23 August, 2009

Bird droppings.

I shouldn't be annoyed but I am, because it has happened again. And I saw them, gliding in wide circles, coming in on the sunset. These crows remember, it would seem. Actually, I'm not entirely certain whether they are crows, ravens, or jackdaws but they certainly are corvid in character and form. I think I should know my enemy better, as he certainly knows my biggest fig tree quite well.

And herein lies the problem. They arrive in a great flock, wheeling above the landscape, with the insouciance of those who know they are its true owners. They remember this particular tree, and when its fruit ripens. Figs ripen several at a time on the tree, rather than all at once, shifting from a light green to a pregnant purple. For three years now, I have been unable to see that final state of ripeness, as the sweetest fruit are swiftly plucked, one by one. As the tree is set at some distance from the house, I don't even get the masochistic pleasure of catching them in the act. It had been a lovely end-of-summer holiday pleasure (please take note of the past tense used), picking basketsful of those turgid fruit to be converted into thick, vanilla-inflected jam. And here we are, school will begin in some ten days, and I've nary a fig to show for it.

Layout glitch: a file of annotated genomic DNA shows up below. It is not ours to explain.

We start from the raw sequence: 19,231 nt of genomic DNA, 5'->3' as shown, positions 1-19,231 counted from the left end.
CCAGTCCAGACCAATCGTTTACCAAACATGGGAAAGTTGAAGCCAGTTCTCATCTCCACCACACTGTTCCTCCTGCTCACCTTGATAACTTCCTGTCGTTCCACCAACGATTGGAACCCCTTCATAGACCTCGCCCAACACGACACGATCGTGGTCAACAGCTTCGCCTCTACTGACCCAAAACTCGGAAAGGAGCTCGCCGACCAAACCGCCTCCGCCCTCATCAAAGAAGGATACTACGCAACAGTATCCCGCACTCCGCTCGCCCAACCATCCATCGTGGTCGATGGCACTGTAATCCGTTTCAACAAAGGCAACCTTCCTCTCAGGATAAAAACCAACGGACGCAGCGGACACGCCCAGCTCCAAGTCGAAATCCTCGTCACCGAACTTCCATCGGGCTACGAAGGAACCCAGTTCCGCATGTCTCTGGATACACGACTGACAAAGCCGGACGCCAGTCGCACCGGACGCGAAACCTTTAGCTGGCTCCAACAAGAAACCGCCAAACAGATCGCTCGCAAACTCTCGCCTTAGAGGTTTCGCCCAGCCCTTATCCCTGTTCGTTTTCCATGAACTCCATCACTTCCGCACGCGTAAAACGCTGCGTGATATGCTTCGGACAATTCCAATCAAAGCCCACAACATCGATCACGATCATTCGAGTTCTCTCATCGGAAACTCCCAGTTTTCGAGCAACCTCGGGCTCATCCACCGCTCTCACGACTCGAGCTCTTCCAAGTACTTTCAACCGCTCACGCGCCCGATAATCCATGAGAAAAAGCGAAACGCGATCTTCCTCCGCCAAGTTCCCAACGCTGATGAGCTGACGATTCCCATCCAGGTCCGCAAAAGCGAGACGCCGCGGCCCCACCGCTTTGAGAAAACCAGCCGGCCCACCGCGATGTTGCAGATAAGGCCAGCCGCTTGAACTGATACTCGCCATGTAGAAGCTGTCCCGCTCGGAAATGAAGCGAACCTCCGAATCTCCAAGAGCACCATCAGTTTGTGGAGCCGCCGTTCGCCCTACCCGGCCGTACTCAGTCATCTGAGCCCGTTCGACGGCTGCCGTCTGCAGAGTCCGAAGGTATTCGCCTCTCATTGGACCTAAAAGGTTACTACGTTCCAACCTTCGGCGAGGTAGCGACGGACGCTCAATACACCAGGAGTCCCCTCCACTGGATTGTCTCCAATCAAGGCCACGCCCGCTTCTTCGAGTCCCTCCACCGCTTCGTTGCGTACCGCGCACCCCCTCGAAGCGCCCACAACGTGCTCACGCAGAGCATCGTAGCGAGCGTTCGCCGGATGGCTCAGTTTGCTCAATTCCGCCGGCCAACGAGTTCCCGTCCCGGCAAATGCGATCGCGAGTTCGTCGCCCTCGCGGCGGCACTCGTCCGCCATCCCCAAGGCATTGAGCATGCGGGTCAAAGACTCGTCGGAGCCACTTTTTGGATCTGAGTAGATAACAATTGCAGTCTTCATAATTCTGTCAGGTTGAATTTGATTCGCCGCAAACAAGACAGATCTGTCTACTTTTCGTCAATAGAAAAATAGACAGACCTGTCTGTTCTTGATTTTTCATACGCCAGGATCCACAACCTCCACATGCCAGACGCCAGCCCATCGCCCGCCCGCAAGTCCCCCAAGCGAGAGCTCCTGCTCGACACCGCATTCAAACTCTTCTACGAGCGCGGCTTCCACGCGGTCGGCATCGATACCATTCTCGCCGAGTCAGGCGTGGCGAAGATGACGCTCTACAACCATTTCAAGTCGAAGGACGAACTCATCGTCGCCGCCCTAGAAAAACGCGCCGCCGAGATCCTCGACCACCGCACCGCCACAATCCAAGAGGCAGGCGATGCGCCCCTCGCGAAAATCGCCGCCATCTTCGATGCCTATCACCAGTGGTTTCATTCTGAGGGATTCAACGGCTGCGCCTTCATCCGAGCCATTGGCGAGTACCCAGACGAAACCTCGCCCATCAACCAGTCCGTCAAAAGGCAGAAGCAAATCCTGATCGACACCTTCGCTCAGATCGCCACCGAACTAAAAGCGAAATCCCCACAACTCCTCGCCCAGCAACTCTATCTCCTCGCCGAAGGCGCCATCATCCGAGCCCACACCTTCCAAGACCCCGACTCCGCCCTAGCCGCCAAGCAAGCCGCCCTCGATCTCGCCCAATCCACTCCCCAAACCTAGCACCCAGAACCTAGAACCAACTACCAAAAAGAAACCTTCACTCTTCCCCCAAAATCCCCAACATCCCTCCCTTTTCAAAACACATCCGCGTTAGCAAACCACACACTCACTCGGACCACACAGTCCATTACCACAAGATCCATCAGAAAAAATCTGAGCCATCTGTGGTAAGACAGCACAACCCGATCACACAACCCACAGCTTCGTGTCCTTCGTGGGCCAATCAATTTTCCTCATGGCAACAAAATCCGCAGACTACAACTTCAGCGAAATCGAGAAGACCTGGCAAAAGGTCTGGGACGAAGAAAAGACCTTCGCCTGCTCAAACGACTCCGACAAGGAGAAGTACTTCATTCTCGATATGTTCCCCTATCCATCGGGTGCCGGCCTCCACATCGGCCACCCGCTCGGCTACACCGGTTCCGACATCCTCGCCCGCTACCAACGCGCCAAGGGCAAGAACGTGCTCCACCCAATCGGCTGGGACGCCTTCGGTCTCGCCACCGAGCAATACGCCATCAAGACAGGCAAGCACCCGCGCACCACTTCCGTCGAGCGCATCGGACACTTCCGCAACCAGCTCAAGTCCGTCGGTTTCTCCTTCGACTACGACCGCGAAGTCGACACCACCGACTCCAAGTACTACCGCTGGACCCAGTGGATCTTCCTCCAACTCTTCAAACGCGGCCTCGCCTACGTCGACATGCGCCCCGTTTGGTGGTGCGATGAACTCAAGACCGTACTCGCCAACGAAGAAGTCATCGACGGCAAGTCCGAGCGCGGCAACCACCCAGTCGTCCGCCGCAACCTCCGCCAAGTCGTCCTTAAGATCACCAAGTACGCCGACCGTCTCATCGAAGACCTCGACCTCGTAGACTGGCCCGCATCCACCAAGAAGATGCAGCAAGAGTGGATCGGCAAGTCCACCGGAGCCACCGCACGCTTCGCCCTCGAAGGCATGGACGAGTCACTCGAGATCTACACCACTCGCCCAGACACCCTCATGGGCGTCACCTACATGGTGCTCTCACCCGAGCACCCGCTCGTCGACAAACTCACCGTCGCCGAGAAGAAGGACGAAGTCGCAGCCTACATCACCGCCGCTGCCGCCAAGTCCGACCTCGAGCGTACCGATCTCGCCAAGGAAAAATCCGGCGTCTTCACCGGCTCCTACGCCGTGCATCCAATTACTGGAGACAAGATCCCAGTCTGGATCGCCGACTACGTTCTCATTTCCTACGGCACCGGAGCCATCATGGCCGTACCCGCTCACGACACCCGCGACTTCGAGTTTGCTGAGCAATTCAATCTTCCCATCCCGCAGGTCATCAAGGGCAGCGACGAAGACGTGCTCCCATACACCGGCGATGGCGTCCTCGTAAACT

It makes me think of my mother with sympathy, her anger over my childhood pet monkey snatching the finest of the ripe mangoes from the pile she'd painstakingly collected. She'd managed to make a sort of long fruit hook, with a little basket attached, so that the fruit could be yanked from the tree, slip into the bag, and gathered, unbruised. But that was one monkey adversary, and very many mangoes.

These figs and I are hopelessly outnumbered and outgunned. We haven't a chance.

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